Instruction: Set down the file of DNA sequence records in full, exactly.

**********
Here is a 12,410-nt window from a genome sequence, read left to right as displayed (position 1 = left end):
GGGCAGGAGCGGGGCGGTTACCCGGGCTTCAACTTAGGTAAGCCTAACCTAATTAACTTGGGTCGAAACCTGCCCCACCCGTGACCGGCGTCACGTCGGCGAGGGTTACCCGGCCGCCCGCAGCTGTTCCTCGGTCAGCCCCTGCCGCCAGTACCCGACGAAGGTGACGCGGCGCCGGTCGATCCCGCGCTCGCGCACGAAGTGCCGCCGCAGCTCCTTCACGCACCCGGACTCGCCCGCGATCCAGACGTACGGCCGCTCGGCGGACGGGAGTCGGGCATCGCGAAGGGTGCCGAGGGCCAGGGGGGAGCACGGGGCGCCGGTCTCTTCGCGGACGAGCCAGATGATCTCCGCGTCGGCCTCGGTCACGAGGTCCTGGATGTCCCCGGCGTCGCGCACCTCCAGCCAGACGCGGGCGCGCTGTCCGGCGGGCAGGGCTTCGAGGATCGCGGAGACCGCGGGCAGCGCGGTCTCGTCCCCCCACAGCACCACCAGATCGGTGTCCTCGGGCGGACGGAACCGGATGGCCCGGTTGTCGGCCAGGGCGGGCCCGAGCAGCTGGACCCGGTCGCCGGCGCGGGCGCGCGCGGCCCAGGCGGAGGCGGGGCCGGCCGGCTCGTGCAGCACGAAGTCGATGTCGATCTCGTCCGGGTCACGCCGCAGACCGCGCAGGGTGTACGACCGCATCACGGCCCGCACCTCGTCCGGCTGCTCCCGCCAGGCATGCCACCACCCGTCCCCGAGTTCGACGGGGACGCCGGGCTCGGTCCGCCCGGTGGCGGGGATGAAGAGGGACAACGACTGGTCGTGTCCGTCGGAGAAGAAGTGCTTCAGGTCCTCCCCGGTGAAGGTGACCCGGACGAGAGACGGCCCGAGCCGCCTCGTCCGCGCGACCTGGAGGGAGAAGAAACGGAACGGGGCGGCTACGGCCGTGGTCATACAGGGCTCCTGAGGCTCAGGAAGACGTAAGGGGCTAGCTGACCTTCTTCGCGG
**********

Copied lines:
Here is a 12,410-nt window from a genome sequence, read left to right as displayed (position 1 = left end):
GGGCAGGAGCGGGGCGGTTACCCGGGCTTCAACTTAGGTAAGCCTAACCTAATTAACTTGGGTCGAAACCTGCCCCACCCGTGACCGGCGTCACGTCGGCGAGGGTTACCCGGCCGCCCGCAGCTGTTCCTCGGTCAGCCCCTGCCGCCAGTACCCGACGAAGGTGACGCGGCGCCGGTCGATCCCGCGCTCGCGCACGAAGTGCCGCCGCAGCTCCTTCACGCACCCGGACTCGCCCGCGATCCAGACGTACGGCCGCTCGGCGGACGGGAGTCGGGCATCGCGAAGGGTGCCGAGGGCCAGGGGGGAGCACGGGGCGCCGGTCTCTTCGCGGACGAGCCAGATGATCTCCGCGTCGGCCTCGGTCACGAGGTCCTGGATGTCCCCGGCGTCGCGCACCTCCAGCCAGACGCGGGCGCGCTGTCCGGCGGGCAGGGCTTCGAGGATCGCGGAGACCGCGGGCAGCGCGGTCTCGTCCCCCCACAGCACCACCAGATCGGTGTCCTCGGGCGGACGGAACCGGATGGCCCGGTTGTCGGCCAGGGCGGGCCCGAGCAGCTGGACCCGGTCGCCGGCGCGGGCGCGCGCGGCCCAGGCGGAGGCGGGGCCGGCCGGCTCGTGCAGCACGAAGTCGATGTCGATCTCGTCCGGGTCACGCCGCAGACCGCGCAGGGTGTACGACCGCATCACGGCCCGCACCTCGTCCGGCTGCTCCCGCCAGGCATGCCACCACCCGTCCCCGAGTTCGACGGGGACGCCGGGCTCGGTCCGCCCGGTGGCGGGGATGAAGAGGGACAACGACTGGTCGTGTCCGTCGGAGAAGAAGTGCTTCAGGTCCTCCCCGGTGAAGGTGACCCGGACGAGAGACGGCCCGAGCCGCCTCGTCCGCGCGACCTGGAGGGAGAAGAAACGGAACGGGGCGGCTACGGCCGTGGTCATACAGGGCTCCTGAGGCTCAGGAAGACGTAAGGGGCTAGCTGACCTTCTTCGCGG